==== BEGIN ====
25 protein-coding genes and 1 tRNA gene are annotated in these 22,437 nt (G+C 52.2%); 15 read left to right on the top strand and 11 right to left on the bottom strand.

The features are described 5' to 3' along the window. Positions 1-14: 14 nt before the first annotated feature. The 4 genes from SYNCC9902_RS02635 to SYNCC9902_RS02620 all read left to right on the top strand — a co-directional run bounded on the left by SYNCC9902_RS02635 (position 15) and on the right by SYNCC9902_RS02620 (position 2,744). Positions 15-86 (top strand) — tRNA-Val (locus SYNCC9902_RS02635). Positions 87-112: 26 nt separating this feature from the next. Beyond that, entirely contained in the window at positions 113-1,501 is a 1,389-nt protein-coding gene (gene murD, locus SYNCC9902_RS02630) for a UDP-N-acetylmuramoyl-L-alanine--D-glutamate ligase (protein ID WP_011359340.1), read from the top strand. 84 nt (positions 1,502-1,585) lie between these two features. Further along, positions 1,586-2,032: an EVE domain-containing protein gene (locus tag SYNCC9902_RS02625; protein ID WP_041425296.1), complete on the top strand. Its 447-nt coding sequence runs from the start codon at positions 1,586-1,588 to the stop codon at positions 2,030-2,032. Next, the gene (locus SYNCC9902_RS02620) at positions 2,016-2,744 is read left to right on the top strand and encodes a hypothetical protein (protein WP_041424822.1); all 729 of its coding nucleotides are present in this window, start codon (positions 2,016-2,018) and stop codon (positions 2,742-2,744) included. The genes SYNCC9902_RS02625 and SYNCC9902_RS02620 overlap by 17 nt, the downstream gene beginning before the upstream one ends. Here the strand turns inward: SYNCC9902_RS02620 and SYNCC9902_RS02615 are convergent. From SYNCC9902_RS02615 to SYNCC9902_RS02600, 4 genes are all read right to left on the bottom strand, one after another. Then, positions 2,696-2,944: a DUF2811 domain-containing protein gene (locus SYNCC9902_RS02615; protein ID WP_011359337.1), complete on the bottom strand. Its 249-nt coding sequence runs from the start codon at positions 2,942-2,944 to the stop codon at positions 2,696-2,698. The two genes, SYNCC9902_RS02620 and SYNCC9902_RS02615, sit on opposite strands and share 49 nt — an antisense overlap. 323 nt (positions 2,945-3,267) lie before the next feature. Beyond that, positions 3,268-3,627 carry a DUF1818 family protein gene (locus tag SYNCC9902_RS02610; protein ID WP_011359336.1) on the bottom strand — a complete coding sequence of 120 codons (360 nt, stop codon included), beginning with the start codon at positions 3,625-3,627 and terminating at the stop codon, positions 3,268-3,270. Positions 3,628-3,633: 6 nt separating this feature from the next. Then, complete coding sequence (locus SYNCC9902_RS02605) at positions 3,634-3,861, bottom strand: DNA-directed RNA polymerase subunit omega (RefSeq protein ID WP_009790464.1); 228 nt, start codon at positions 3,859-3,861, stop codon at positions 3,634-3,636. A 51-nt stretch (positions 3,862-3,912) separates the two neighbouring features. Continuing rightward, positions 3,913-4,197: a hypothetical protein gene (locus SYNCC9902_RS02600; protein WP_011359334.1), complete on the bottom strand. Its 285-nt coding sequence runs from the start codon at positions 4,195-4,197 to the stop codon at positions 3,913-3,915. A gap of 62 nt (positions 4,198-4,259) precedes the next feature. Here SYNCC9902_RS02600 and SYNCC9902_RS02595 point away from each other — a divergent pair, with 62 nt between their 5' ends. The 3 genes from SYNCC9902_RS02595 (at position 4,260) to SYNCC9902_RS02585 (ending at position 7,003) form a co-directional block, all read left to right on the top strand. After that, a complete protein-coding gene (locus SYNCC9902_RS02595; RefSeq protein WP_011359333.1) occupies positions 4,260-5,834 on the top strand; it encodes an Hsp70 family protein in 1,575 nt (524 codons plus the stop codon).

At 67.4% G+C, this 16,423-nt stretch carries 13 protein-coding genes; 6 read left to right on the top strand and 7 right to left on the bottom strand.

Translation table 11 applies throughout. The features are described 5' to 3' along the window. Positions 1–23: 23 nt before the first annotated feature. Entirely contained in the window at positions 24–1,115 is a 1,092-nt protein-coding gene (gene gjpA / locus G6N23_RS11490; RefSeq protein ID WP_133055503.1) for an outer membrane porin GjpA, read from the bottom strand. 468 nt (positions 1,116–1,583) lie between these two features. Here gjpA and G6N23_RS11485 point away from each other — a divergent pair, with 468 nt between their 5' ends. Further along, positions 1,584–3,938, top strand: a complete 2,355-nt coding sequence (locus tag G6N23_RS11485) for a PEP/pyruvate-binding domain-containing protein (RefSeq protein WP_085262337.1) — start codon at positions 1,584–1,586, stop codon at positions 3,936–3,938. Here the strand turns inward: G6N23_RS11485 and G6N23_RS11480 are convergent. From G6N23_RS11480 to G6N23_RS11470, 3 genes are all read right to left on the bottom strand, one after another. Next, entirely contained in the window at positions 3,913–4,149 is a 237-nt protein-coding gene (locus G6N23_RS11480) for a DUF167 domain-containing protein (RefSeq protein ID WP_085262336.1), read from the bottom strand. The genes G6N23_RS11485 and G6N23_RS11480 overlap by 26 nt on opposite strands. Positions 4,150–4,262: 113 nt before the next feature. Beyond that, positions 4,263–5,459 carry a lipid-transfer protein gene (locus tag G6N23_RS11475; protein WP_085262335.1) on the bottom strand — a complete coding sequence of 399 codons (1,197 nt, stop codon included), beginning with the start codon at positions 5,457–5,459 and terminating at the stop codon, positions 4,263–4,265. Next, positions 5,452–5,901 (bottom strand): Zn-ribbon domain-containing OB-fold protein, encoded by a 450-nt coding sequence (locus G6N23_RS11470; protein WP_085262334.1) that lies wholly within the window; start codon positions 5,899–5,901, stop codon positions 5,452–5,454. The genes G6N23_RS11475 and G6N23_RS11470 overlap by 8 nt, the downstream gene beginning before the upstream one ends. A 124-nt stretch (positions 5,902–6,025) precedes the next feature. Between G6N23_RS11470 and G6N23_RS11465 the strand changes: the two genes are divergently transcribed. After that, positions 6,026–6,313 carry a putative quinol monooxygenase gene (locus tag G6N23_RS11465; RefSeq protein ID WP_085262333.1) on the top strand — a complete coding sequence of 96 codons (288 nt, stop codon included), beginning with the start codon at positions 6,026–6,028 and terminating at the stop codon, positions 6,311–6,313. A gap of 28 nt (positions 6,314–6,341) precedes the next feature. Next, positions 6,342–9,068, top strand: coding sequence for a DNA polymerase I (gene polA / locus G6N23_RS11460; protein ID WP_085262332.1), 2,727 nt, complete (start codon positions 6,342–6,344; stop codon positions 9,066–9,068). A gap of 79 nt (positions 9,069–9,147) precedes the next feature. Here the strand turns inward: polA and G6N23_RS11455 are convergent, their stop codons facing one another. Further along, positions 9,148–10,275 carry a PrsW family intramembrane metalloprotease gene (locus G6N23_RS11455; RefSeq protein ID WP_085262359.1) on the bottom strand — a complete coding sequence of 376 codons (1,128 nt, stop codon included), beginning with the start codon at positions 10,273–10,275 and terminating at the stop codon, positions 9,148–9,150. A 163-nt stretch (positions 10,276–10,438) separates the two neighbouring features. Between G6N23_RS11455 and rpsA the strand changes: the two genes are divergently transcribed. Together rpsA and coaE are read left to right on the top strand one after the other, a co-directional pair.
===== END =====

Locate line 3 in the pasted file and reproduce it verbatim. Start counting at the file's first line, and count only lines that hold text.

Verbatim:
At 67.4% G+C, this 16,423-nt stretch carries 13 protein-coding genes; 6 read left to right on the top strand and 7 right to left on the bottom strand.